Optical Microscopy has formed the core of my research career which has led to the development of the CBI as one of the largest research centers in the US specializing in the development and application of computer aided microscopy. My personal interests are to build, test, and use cutting edge optical tools for all types of research microscopic imaging in cells, tissues and animals from the single molecule to the whole animal, the goal being to build highly flexible, maximally effective imaging solutions, to be used by academic researchers. As a professor of Cell Biology a major focus of my research has been to develop, build, and apply computer aided microscopes and analysis tools for imaging subcellular events at all levels of resolution within fixed and living systems. These include high speed Total internal Reflection Fluorescence microscopes able to image at 1000 frames/second, high speed confocal prototype systems able to scan very large tissue sections with submicron resolution at very high speed. My achievements in this field had led to my promotion to Distinguished Professor in 2014. Most recently we have been developing very high speed deep tissue imaging solutions to collect quantitative images at the diffraction limit of entire tissues including brain, and building automated multi-spectral upright solutions combined with deep learning methods to dissect spectrally complex multiplex samples. If you want to discuss how the CBI works, start building a relationship with the center, or just want to find out more about what we do and how we work with colleagues just send me a mail
Ever since I was a kid, I loved observing nature; especially hypnotized by the colors and patterns of insects and birds. As a visual learner, my journey into microscopy seemed predetermined as I navigated my way through training in Biochemistry and Cell Biology. As the Associate Director of CBI and Center’s Director of Electron Microscopy, I am always amazed at the natural beauty I see through the oculars of microscopes and love to share that enthusiasm with students and colleagues. If your research needs the high-resolution approach offered by electron microscopy, we probably have the equipment and protocols for you. We offer transmission and scanning electron microscopy as well as specialized approaches specifically designed for your projects.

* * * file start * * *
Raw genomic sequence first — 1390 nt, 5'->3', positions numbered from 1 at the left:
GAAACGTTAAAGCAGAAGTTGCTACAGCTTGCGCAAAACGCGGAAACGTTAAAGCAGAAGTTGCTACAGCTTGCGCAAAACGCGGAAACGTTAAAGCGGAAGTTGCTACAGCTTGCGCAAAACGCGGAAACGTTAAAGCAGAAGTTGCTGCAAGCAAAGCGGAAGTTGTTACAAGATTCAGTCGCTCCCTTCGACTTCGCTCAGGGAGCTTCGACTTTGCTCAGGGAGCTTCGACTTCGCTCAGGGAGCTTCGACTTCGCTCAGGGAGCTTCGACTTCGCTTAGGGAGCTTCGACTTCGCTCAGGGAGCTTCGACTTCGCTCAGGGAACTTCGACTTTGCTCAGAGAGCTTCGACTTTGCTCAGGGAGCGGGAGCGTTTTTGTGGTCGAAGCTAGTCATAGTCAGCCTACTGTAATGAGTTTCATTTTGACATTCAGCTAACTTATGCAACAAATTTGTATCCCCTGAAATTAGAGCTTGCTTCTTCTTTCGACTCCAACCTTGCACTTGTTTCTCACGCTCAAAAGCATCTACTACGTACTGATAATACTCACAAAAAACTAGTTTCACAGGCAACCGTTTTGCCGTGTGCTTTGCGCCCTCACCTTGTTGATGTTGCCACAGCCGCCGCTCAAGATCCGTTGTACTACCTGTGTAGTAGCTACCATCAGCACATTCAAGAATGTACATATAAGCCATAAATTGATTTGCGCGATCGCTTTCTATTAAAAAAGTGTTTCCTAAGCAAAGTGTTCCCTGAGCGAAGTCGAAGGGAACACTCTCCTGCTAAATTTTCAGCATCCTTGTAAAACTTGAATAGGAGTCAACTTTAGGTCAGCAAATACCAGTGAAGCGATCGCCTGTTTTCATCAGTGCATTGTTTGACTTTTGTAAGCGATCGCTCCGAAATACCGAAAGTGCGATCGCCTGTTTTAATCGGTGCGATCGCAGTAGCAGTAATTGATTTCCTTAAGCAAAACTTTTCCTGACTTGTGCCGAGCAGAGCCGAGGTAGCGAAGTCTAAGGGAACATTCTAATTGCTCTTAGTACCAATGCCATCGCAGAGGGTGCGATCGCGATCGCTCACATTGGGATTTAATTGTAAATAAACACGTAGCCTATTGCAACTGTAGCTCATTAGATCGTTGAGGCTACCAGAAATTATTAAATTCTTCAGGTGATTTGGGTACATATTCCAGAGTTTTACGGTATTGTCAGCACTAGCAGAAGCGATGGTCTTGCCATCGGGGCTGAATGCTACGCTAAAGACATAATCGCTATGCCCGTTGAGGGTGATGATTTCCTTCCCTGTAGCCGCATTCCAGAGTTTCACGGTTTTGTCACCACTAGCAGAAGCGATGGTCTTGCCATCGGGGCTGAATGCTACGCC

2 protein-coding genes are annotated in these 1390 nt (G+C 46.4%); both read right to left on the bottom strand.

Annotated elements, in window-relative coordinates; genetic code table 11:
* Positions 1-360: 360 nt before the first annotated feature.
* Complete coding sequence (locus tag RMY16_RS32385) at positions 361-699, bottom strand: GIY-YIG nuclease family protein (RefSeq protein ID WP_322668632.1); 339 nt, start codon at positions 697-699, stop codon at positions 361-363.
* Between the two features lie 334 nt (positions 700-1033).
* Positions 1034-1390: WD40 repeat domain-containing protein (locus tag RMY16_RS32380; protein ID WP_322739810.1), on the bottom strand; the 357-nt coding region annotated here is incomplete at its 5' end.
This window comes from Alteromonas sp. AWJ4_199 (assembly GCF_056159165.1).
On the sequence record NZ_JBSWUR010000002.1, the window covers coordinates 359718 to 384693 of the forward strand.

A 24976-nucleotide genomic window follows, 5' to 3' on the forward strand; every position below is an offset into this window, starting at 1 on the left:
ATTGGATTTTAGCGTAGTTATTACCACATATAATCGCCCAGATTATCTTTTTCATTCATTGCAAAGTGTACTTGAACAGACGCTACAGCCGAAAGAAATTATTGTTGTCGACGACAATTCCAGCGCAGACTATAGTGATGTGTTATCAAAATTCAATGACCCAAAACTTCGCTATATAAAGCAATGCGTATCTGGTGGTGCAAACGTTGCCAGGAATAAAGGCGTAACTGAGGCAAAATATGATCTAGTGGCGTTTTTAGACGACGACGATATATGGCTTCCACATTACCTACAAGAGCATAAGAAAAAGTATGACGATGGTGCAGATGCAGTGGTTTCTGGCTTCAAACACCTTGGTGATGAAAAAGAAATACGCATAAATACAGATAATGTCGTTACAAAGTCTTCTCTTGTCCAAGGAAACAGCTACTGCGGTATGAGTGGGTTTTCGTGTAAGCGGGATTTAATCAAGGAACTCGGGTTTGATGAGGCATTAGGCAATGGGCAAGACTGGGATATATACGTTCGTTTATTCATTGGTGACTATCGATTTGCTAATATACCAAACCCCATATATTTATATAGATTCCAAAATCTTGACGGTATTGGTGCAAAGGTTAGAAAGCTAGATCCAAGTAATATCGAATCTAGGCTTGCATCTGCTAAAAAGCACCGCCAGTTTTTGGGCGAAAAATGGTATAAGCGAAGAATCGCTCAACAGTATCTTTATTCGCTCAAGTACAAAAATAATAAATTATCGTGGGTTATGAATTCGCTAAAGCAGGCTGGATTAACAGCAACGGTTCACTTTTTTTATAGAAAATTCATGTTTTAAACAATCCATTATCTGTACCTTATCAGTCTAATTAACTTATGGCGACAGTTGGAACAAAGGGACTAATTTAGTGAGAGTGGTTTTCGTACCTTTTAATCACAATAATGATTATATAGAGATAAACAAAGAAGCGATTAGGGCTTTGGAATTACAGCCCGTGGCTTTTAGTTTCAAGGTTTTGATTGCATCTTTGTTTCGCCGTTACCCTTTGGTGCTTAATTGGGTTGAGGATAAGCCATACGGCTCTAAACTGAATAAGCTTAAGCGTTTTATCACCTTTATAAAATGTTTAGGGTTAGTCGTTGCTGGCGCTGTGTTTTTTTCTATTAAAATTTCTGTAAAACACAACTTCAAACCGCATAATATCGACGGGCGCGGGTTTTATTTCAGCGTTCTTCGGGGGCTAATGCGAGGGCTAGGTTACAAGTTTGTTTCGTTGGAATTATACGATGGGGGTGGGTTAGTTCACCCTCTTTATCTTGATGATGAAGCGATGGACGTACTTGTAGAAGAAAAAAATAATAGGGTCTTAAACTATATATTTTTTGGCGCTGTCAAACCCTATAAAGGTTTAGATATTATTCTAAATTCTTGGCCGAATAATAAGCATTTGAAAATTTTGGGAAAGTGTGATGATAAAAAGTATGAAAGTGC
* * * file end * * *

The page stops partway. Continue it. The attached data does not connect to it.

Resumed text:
I am a tenured Associate Professor of Cell Biology and Associate Director of the Center for Biologic Imaging (CBI). My research program combines my background and expertise in cell biology and molecular physiology with an elite-level knowledge of state-of-the-art optical imaging and advanced image analysis. Research themes include the development and use of novel fluorescence-based probes and in vivo imaging technologies. My leadership role as Associate Director of the CBI has led to a larger role in directing programmatic funding and collaborative efforts between School of Medicine investigators and the CBI, with an emphasis on advanced tools including complex image processing, multiparametric live cell microscopy, focused light intravital small animal imaging, and super-resolution microscopy methods. I have well-established, active and productive collaborations with NIH funded investigators that use an array of elite level imaging modalities to study molecular signaling events in living cells, tissue and animal models.